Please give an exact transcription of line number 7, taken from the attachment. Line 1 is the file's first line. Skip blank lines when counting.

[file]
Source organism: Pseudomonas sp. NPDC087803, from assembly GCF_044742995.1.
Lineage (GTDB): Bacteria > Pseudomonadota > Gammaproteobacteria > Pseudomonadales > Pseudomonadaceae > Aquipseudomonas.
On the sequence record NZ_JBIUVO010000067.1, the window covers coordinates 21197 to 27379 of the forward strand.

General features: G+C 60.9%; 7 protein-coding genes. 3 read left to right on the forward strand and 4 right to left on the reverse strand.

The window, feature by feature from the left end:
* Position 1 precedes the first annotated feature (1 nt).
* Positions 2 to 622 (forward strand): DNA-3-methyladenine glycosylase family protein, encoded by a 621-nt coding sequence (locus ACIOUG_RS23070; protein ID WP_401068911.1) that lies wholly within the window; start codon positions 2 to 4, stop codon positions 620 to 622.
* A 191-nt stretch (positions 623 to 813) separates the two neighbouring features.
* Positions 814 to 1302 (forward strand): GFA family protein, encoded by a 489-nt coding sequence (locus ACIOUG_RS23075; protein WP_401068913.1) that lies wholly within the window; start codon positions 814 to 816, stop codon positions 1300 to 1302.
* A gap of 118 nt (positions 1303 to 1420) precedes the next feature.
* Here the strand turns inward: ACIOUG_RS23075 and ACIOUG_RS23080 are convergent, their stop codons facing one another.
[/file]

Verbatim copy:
* Positions 2 to 622 (forward strand): DNA-3-methyladenine glycosylase family protein, encoded by a 621-nt coding sequence (locus ACIOUG_RS23070; protein ID WP_401068911.1) that lies wholly within the window; start codon positions 2 to 4, stop codon positions 620 to 622.